With Transformers: The Second Best Pink Floyd Album busy stomping all over July 4th weekend, it could be easy to forget that there are more films than that opening up. You're still not going to go see them, but now you know they exist, and they've got recognizable stars and everything!
Weekend Forecast for July 1-3, 2011
By Reagen Sulewski
July 1, 2011
Ten years ago, the pairing in Larry Crowne would have sent people into a frenzy. Tom Hanks (directing himself) and Julia Roberts star in the film, about a middle-aged manager who's let go from his job because he doesn't have a degree, and heads to community college to retrain, for something, anything. College is a pretty good place to hide out and lick your wounds, and while there, he groups up with a gang of scooter-riding misfits, led by Gugu Mbatha-Raw, which I swear to you is a real name. Roberts teaches one of Hanks' courses, and becomes an object of affection for him, as she attempts to resolve her apathy towards her teaching and her husband.
We're in straight-up eager-to-please mode with this film, but it's eager to please only a small portion of the movie-going public – the over-40s out there who still find email and Facebook intimidating. Co-written by My Big Fat Greek Wedding's Nia Vardalos, it practically wears its middle-brow nature on its sleeve, but without any sense of urgency or surprise. If there's anyone out there who can't predict the entire run of the film from the trailer, I have to ask that person if they've seen more than five movies.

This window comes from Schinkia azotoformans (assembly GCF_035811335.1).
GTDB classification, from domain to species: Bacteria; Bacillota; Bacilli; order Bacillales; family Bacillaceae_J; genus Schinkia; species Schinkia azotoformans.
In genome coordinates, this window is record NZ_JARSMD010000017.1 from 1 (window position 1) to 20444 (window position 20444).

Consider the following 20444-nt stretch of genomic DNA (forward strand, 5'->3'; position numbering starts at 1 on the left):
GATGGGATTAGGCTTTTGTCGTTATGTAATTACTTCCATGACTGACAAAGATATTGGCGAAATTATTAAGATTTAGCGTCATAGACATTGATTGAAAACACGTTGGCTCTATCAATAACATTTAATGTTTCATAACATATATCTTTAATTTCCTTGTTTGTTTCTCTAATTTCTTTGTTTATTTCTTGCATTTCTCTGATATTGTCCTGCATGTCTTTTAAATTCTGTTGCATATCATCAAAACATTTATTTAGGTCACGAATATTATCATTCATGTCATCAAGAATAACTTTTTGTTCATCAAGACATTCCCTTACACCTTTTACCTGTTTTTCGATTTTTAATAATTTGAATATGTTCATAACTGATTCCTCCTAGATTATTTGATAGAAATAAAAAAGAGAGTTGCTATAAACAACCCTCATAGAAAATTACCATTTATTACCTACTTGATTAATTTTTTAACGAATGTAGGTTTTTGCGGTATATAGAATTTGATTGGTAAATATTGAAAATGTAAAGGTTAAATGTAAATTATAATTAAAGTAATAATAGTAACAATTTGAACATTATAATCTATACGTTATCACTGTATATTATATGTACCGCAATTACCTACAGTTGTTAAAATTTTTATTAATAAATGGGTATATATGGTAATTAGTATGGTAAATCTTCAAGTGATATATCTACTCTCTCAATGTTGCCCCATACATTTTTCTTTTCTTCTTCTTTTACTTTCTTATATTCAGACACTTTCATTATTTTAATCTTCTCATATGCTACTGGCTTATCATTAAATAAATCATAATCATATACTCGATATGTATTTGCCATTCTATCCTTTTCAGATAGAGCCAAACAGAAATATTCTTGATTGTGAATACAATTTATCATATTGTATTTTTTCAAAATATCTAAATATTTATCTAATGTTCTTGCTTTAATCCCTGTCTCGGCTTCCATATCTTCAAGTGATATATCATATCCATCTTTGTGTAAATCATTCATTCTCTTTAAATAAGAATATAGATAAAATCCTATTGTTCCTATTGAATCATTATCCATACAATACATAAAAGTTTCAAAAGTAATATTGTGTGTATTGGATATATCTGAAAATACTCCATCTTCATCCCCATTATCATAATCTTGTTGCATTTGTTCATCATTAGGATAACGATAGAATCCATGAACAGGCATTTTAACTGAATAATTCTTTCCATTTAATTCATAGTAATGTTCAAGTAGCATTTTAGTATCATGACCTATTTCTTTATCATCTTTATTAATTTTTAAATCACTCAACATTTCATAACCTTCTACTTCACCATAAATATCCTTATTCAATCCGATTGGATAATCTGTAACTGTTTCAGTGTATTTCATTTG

Thus, the appeal of this film is based almost entirely on your opinion of Hanks and Roberts. While this isn't the first time they've appeared together on film, the last time they did, Charlie Wilson's War, doesn't exactly inspire confidence for blockbusterdom. Admittedly a film about Cold War policy isn't exactly the greatest draw ever, but you'd think star power would count for something. The gentle love story aspect of Larry Crowne should be an easier sell, but Hanks' successes lately have come from animated films and Dan Brown adaptations, while Roberts has fallen below Sandra Bullock and Anne Hathaway in the hierarchy of female leads. Eat, Pray, Love was a modest hit for her, but Duplicity was a puzzling flop, when all the pieces were there to make it a success. The reality these days seems to be that star power really only works when a star is perfectly matched to material. Larry Crowne doesn't seem to suit either star perfectly, being a bit too sad sack, and a bit too bitchy to be optimal. Opening at 2,972 venues, this should have an opening weekend of around $17 million.
After a string of films that accidentally only appealed to preteens, we have a film that comes by that demographic honestly. Monte Carlo stars Disney tartlet Selena Gomez in a Prince and the Pauper style dual role as both an American high school girl traveling in Europe and a spoiled British heiress notorious for her paparazzi-worthy behavior. From there it's your standard “OMG, Dreamboat!” romantic coming-of-age film, perhaps with some traveling pants.